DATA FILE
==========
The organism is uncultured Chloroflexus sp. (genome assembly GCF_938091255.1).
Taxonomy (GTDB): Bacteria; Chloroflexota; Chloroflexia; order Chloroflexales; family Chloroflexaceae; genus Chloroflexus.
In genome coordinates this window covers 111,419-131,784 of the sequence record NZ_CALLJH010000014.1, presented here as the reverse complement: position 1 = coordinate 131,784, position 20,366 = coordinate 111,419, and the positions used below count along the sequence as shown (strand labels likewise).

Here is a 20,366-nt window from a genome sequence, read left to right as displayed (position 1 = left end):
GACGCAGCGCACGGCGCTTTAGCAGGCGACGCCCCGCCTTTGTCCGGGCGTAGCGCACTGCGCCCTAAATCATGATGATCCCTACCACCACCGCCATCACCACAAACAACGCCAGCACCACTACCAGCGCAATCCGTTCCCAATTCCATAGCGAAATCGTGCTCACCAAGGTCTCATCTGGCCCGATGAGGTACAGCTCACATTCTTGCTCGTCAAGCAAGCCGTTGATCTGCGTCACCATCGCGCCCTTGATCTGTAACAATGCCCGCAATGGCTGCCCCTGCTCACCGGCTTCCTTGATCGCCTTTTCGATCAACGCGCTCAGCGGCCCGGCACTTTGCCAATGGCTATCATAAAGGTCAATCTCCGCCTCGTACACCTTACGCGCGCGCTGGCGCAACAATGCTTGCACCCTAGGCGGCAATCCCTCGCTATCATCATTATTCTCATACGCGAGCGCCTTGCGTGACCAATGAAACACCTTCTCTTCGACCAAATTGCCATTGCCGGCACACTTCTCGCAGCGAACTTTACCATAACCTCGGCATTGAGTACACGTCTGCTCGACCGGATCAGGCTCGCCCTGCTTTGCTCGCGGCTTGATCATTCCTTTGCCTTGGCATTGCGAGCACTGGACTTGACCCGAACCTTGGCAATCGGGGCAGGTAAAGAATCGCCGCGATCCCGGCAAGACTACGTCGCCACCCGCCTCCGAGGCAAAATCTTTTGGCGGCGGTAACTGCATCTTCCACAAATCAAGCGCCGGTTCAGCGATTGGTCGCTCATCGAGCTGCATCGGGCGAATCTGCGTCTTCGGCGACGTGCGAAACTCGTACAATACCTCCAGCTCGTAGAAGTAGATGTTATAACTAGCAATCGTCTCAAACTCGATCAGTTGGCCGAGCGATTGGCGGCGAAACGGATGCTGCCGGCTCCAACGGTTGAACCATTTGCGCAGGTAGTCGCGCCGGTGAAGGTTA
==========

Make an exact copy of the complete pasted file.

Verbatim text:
The organism is uncultured Chloroflexus sp. (genome assembly GCF_938091255.1).
Taxonomy (GTDB): Bacteria; Chloroflexota; Chloroflexia; order Chloroflexales; family Chloroflexaceae; genus Chloroflexus.
In genome coordinates this window covers 111,419-131,784 of the sequence record NZ_CALLJH010000014.1, presented here as the reverse complement: position 1 = coordinate 131,784, position 20,366 = coordinate 111,419, and the positions used below count along the sequence as shown (strand labels likewise).

Here is a 20,366-nt window from a genome sequence, read left to right as displayed (position 1 = left end):
GACGCAGCGCACGGCGCTTTAGCAGGCGACGCCCCGCCTTTGTCCGGGCGTAGCGCACTGCGCCCTAAATCATGATGATCCCTACCACCACCGCCATCACCACAAACAACGCCAGCACCACTACCAGCGCAATCCGTTCCCAATTCCATAGCGAAATCGTGCTCACCAAGGTCTCATCTGGCCCGATGAGGTACAGCTCACATTCTTGCTCGTCAAGCAAGCCGTTGATCTGCGTCACCATCGCGCCCTTGATCTGTAACAATGCCCGCAATGGCTGCCCCTGCTCACCGGCTTCCTTGATCGCCTTTTCGATCAACGCGCTCAGCGGCCCGGCACTTTGCCAATGGCTATCATAAAGGTCAATCTCCGCCTCGTACACCTTACGCGCGCGCTGGCGCAACAATGCTTGCACCCTAGGCGGCAATCCCTCGCTATCATCATTATTCTCATACGCGAGCGCCTTGCGTGACCAATGAAACACCTTCTCTTCGACCAAATTGCCATTGCCGGCACACTTCTCGCAGCGAACTTTACCATAACCTCGGCATTGAGTACACGTCTGCTCGACCGGATCAGGCTCGCCCTGCTTTGCTCGCGGCTTGATCATTCCTTTGCCTTGGCATTGCGAGCACTGGACTTGACCCGAACCTTGGCAATCGGGGCAGGTAAAGAATCGCCGCGATCCCGGCAAGACTACGTCGCCACCCGCCTCCGAGGCAAAATCTTTTGGCGGCGGTAACTGCATCTTCCACAAATCAAGCGCCGGTTCAGCGATTGGTCGCTCATCGAGCTGCATCGGGCGAATCTGCGTCTTCGGCGACGTGCGAAACTCGTACAATACCTCCAGCTCGTAGAAGTAGATGTTATAACTAGCAATCGTCTCAAACTCGATCAGTTGGCCGAGCGATTGGCGGCGAAACGGATGCTGCCGGCTCCAACGGTTGAACCATTTGCGCAGGTAGTCGCGCCGGTGAAGGTTA